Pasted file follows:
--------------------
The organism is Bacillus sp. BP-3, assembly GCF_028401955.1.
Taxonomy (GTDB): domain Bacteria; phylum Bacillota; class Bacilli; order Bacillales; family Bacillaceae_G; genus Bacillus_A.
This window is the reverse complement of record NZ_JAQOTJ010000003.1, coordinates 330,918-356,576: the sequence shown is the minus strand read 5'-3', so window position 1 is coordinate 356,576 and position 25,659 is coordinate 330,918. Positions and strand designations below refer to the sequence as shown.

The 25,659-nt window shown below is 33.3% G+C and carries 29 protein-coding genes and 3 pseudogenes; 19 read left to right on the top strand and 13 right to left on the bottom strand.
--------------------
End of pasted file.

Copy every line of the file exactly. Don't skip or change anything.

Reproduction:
The organism is Bacillus sp. BP-3, assembly GCF_028401955.1.
Taxonomy (GTDB): domain Bacteria; phylum Bacillota; class Bacilli; order Bacillales; family Bacillaceae_G; genus Bacillus_A.
This window is the reverse complement of record NZ_JAQOTJ010000003.1, coordinates 330,918-356,576: the sequence shown is the minus strand read 5'-3', so window position 1 is coordinate 356,576 and position 25,659 is coordinate 330,918. Positions and strand designations below refer to the sequence as shown.

The 25,659-nt window shown below is 33.3% G+C and carries 29 protein-coding genes and 3 pseudogenes; 19 read left to right on the top strand and 13 right to left on the bottom strand.